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Intellectual property

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1 hour ago, Devil's Advocate said:

We are agreed, I think, that Peter isn't robbed to the degree that anything he earned as property was taken from him.

Yes, Peter isn't robbed to the degree that anything he earned as property was taken from him... just as he isn't murdered to the degree that his life was taken, which is to say that he isn't murdered (or robbed) at all. But this just takes the discussion full circle to the beginning, and were this my "reasoning," it would amount to begging the question (just as to assert the opposite--that Peter is robbed of something--is to beg the question for IP).

But I think if you look at what might approximate the roots of such concepts as "theft," you'll begin to see the reasons for drawing this distinction where I do. Even earliest peoples would understand what it means to take another man's spear from him, and I suspect you should expect a fight if you were to try. But to make a spear of your own? In what way could that be "theft"? What cause would one man have for preventing his neighbor from building a spear? (Spear control arguments aside, lol.) If no material property was ever taken from others, I believe that we would not even have a concept of theft.

1 hour ago, Devil's Advocate said:

However I remain troubled by the fact that Paul did receive some benefit from seeing Peter's design, which later becomes incorporated into Paul's car, and that Paul's car is the materialization of wealth that Peter's design contributed to.

Let's agree that Paul received benefit from seeing Peter's design. The "materialization of wealth," which is Paul's car (i.e. the car that Paul built and, I argue, consequently has property rights thereto) springs directly from Paul's idea and Paul's actions, which is to say his mental and physical labor. Certainly we can recognize that the benefit Paul received from seeing Peter's design (and thus from Peter, and his actions) contributed to Paul coming to the idea he did (of building the car, and all of the associated mental labor involved)... but why should this trouble you?

Men learn from and are inspired by a myriad of others throughout our entire lives, and we gain great benefit from our mutual associations (at least insofar as force is barred). I find nothing about that troubling, and indeed, it's quite magnificent. If you believe that Peter suffers (in reason) from Paul's building a car, then demonstrate that, and perhaps we shall agree that there's something here to find troubling. But absent that, if we're simply saying that Peter stands to benefit by Paul's activity, then I don't understand the source of your angst.

1 hour ago, Devil's Advocate said:

My question is, how much has Peter's design undermined Paul's claim to ownership based exclusively on his own mental and physical efforts?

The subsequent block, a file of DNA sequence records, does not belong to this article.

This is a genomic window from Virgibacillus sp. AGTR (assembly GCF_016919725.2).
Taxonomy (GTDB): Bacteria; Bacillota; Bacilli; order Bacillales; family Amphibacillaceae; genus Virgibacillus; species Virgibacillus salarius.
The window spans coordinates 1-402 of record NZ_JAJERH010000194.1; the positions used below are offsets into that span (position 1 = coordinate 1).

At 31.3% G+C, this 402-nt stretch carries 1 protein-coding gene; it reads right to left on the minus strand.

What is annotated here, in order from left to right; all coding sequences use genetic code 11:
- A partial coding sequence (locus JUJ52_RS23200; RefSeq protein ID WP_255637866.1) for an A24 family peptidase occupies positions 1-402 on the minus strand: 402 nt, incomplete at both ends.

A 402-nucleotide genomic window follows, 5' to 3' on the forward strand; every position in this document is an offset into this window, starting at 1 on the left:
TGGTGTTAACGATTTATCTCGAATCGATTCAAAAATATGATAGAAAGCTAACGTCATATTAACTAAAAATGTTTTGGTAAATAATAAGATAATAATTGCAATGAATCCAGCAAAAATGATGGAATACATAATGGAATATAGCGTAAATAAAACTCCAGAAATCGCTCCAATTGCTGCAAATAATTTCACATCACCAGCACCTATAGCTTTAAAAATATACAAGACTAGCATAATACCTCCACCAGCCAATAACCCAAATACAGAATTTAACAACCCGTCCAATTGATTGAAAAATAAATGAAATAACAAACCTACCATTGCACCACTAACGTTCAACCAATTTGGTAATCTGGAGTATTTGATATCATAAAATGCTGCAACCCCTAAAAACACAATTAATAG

My answer is: none.

Peter's design could exist and Paul could do nothing with it (or even understand it), and thus "Paul's car" would never come to exist. The existence of Paul's car is based upon the applied effort (both mental and physical) of Paul, and we account ownership on the basis of such application of effort.

"Application," which is not to say "innovation," or that Paul must somehow have created something of literally nothing, out of nowhere, never having learned from anyone else, never having been inspired from anyone else. Were that the case, we might well question the origin of Peter's design; did it truly have no recognizable forebears? Did Peter have no teachers? Did he have no parents, rising out of the dust like Adam? But if we recognize that all of these things were necessary for Peter to come to his design (and that Peter took "benefit" from these sources and a legion more), does it undermine Peter's claim to have come up with his design, or whatever property he may have created subsequently? I think not.

1 hour ago, Devil's Advocate said:

I think that Paul offering some tribute is appropriate, but if he chooses not to does that conflict with the Trader Principle??

Whether the "tribute" be spiritual or material, we ought, in justice, treat people for who and what they are, what they've done, and pay them what we owe. Yet we may love without being loved in kind (which may or may not be an injustice), and yet this isn't a matter of property or property rights, which deals with the creation and disposal of material wealth. If you treat someone well, and deserve (in justice) to be treated well in return, but are treated poorly instead, that's not right... but it isn't a matter of theft. If you are inspired by someone--and maybe even to the point of gaining great wealth according to that inspiration, however it manifests--but do not perform the proper homage (whether internally/spiritually/emotionally, or in action/deed, including the payment of some kind of "tribute," which could be material or otherwise), then you are ungrateful, and maybe worse. But it does not mean that we should take your property from you, which is still rightly yours accounting to your efforts in creating it, robbing Paul to pay Peter. (And oh man, have I waited all post long to use that.)